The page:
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Discussion Starter #8
Fun stuff.

I don't have the luxury of garnering access to a mechanical track cleaning locomotive. But I will explain what I do.

Plastic wheels leave a mysterious residue behind on the brass rail. Mysterious is why they use a polymer which would do that to make the wheels, when inexpensive plastics that don't smear are available. Wiping and rubbing the track with alcohol on a sock was not getting this residue off the rail, so I took a really fine, soft sanding bit on my dremel tool and simply buffed the residue off of the rail. It worked great, was kind of fun to do, but it does take a minute amount of brass in the process and I did not like the prospect of doing this again.

Then I discovered that using mineral spirits on a rag or sock, will easily remove the plastic residue because the mineral spirits eats plastic! But one thing to remember is that this could affect the precious plastic ties under the track, if enough is used for a long period of time. Mineral spirits are fairly cheap to get at your hardware store, and turpentine probably has a similar effect. These paint thinners go after petroleum products like paint or plastic.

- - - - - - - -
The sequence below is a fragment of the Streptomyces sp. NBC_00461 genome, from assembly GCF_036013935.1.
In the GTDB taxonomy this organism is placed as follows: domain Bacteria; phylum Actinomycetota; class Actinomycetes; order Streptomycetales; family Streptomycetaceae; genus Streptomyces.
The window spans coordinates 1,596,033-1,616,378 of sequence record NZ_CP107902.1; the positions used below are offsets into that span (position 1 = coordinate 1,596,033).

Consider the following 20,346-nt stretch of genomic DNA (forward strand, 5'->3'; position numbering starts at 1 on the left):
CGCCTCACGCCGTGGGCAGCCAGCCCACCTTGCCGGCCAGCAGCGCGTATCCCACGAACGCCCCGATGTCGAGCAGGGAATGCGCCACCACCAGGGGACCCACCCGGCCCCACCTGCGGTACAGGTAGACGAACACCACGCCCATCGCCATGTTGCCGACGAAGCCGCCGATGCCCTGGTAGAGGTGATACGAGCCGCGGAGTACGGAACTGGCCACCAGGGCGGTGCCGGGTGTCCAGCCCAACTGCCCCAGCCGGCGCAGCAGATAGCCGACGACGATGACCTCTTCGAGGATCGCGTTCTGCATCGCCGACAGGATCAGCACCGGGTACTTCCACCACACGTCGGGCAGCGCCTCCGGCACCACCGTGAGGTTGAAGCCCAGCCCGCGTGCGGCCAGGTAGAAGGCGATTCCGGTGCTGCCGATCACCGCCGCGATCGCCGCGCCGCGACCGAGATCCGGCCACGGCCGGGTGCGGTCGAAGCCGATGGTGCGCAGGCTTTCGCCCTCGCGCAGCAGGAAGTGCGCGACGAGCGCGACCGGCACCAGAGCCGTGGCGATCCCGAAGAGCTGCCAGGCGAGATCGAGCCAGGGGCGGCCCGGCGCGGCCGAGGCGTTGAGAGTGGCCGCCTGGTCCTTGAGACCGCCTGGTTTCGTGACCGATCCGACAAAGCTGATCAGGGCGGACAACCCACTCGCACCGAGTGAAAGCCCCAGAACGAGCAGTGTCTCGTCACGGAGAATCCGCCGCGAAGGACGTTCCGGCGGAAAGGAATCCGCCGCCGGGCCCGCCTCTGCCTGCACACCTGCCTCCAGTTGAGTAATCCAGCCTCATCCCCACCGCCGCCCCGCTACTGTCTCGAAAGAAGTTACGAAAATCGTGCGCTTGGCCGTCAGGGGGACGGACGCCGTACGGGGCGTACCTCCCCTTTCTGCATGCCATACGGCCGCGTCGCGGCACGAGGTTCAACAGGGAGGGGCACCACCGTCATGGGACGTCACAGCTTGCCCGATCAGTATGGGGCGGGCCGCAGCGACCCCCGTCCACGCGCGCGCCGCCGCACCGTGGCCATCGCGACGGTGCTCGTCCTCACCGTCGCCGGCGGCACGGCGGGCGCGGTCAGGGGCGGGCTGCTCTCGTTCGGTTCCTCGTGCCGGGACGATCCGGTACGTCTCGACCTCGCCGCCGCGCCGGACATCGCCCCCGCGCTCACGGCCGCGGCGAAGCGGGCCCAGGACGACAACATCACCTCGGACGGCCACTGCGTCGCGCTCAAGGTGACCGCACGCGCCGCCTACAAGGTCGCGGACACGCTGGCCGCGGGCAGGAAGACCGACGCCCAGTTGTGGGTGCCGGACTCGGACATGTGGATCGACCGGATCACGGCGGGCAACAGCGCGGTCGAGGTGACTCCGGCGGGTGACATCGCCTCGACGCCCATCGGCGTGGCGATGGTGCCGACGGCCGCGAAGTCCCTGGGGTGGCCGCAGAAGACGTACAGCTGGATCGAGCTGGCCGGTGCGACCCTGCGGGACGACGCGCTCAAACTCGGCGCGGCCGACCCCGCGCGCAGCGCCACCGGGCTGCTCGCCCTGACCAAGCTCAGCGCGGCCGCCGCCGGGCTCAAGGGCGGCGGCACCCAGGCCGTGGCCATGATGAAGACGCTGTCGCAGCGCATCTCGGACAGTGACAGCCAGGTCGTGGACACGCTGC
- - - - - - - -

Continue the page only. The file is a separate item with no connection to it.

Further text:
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Discussion Starter #9
Mine in the original video is not a loco but just a short HLW car with the brush attached and a circus loco cab situated over the battery. It has no power itself but is being "pushed" by the LGB locomotive using magnets--one on the front of the loco and one on the back of the brush car--oriented so that they repel. If you look close at the brush car movement, you'll notice the herky jerky action of the magnets. This was inspired by a Garden Railways article about using strong magnets.
 
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